Maurine Magliocco: Education Task Force at work
Posted on 10/19/2014
Before I retired as an English professor from Western Illinois University, I occasionally taught a required course called “Group Diversity.”
Once, early in the semester, the students chose to self-segregate, with all the White students on one side of the room and all the Black students on the other. When I asked the class if anyone had noticed anything unusual about the seating pattern, most students avoided eye contact, but one said, “We shouldn’t be talking about this because it makes people feel uncomfortable.”
After a couple of weeks working in mixed racial groups, however, the students could talk with ease and were very supportive of each other.
We at the Faith Coalition for the Common Good are a diverse group working in common cause so that all students can succeed. For the last three years, our Education Task Force has been meeting at Union Baptist Church to address the “Achievement / Opportunity Gap.” After a “Listening Session” with students, parents and teachers, we identified “communication” as a major problem both with and within the school district.
We subsequently joined with the school district to create a “Frequently Asked Questions” page on its website and to make the “Student and Family Handbook” more readable. Our truancy and attendance committees now meet regularly with the school district’s, and together we have interviewed students and administrators from various schools to learn what works best.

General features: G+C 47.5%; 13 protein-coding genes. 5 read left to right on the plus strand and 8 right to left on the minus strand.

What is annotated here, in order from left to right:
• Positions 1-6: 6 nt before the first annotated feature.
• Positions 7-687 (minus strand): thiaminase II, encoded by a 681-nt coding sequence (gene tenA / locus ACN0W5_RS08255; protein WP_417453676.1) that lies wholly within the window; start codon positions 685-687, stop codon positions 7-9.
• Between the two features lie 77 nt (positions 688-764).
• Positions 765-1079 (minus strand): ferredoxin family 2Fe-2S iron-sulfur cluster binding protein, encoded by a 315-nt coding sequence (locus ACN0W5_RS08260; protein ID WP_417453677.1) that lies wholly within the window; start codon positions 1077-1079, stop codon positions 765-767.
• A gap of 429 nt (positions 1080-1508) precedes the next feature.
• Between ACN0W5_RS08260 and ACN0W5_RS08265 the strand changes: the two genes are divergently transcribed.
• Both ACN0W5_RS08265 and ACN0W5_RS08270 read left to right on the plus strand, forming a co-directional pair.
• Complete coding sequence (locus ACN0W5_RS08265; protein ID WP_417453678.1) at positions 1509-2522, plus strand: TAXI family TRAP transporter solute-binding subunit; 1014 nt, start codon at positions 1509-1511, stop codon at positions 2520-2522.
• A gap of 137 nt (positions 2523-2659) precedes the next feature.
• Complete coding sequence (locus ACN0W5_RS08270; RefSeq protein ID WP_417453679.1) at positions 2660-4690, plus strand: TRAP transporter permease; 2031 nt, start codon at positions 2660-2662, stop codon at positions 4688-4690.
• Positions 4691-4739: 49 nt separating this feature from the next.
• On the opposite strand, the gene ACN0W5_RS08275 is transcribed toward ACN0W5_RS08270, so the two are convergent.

Because attendance is fundamental to student success, Faith Coalition began our campaign called “In School & On Time: Your Community Cares” as an effort to create a “culture of collaboration” throughout Springfield whereby businesses, non-profits and individuals can encourage attendance through the funding of such things as yard signs, buttons, banners, pencils, refrigerator magnets and billboards or by providing incentives and rewards for good attendance.
This month and last January the school district joined with us in funding bus signs with our message and with pictures of our students. Thanks to Pepsi, we have banners in all the middle and high schools, and thanks to businesses like Banggers Hair Studio, we have a sign in a prominent location. We are currently creating flyers for posting in grocery stores, schools and other prominent locations which will clearly define the differences between excused and unexcused absences.
When we first began working jointly with the school district on attendance, we met many of the truancy interventionists who were doing the hard work of calling parents, going to homes, providing rides and helping children get the clothes and food they needed in order to get to school and be successful.
Unfortunately, these crucial professionals lost their jobs in one of the recent budget cuts, and attendance has suffered. Absences not only cause the district to lose money needed to educate all our students, but they also lead to poor performance and contribute to our very low, four-year graduation rate (64.51 percent in 2013).